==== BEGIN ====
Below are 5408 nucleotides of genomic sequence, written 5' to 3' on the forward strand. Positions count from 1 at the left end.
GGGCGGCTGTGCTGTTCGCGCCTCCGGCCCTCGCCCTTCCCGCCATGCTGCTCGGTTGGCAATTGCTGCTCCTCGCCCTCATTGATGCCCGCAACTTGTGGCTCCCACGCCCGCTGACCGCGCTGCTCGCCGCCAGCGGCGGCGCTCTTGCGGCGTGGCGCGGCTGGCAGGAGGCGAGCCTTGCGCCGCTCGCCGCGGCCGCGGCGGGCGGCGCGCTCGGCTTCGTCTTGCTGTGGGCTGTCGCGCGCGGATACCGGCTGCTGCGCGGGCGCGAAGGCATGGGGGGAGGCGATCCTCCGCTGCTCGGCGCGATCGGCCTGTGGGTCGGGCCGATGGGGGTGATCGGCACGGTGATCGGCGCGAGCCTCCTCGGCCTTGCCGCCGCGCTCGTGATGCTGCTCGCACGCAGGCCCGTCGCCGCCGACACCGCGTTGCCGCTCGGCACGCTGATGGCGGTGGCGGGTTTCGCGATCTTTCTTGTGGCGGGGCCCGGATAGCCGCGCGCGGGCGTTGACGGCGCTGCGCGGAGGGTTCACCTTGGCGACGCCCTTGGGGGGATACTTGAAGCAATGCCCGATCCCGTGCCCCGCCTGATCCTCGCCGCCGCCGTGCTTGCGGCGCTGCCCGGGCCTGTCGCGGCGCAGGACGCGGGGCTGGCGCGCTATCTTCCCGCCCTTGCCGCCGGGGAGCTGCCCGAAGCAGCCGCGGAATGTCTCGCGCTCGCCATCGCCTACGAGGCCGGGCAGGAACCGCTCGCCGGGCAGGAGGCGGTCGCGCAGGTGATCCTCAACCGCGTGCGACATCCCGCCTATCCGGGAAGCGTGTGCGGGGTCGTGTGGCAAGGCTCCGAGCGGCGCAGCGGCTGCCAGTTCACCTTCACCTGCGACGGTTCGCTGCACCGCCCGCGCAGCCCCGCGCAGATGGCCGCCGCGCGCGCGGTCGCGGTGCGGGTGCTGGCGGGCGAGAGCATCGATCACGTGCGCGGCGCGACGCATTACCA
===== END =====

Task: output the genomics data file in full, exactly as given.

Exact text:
Below are 5408 nucleotides of genomic sequence, written 5' to 3' on the forward strand. Positions count from 1 at the left end.
GGGCGGCTGTGCTGTTCGCGCCTCCGGCCCTCGCCCTTCCCGCCATGCTGCTCGGTTGGCAATTGCTGCTCCTCGCCCTCATTGATGCCCGCAACTTGTGGCTCCCACGCCCGCTGACCGCGCTGCTCGCCGCCAGCGGCGGCGCTCTTGCGGCGTGGCGCGGCTGGCAGGAGGCGAGCCTTGCGCCGCTCGCCGCGGCCGCGGCGGGCGGCGCGCTCGGCTTCGTCTTGCTGTGGGCTGTCGCGCGCGGATACCGGCTGCTGCGCGGGCGCGAAGGCATGGGGGGAGGCGATCCTCCGCTGCTCGGCGCGATCGGCCTGTGGGTCGGGCCGATGGGGGTGATCGGCACGGTGATCGGCGCGAGCCTCCTCGGCCTTGCCGCCGCGCTCGTGATGCTGCTCGCACGCAGGCCCGTCGCCGCCGACACCGCGTTGCCGCTCGGCACGCTGATGGCGGTGGCGGGTTTCGCGATCTTTCTTGTGGCGGGGCCCGGATAGCCGCGCGCGGGCGTTGACGGCGCTGCGCGGAGGGTTCACCTTGGCGACGCCCTTGGGGGGATACTTGAAGCAATGCCCGATCCCGTGCCCCGCCTGATCCTCGCCGCCGCCGTGCTTGCGGCGCTGCCCGGGCCTGTCGCGGCGCAGGACGCGGGGCTGGCGCGCTATCTTCCCGCCCTTGCCGCCGGGGAGCTGCCCGAAGCAGCCGCGGAATGTCTCGCGCTCGCCATCGCCTACGAGGCCGGGCAGGAACCGCTCGCCGGGCAGGAGGCGGTCGCGCAGGTGATCCTCAACCGCGTGCGACATCCCGCCTATCCGGGAAGCGTGTGCGGGGTCGTGTGGCAAGGCTCCGAGCGGCGCAGCGGCTGCCAGTTCACCTTCACCTGCGACGGTTCGCTGCACCGCCCGCGCAGCCCCGCGCAGATGGCCGCCGCGCGCGCGGTCGCGGTGCGGGTGCTGGCGGGCGAGAGCATCGATCACGTGCGCGGCGCGACGCATTACCA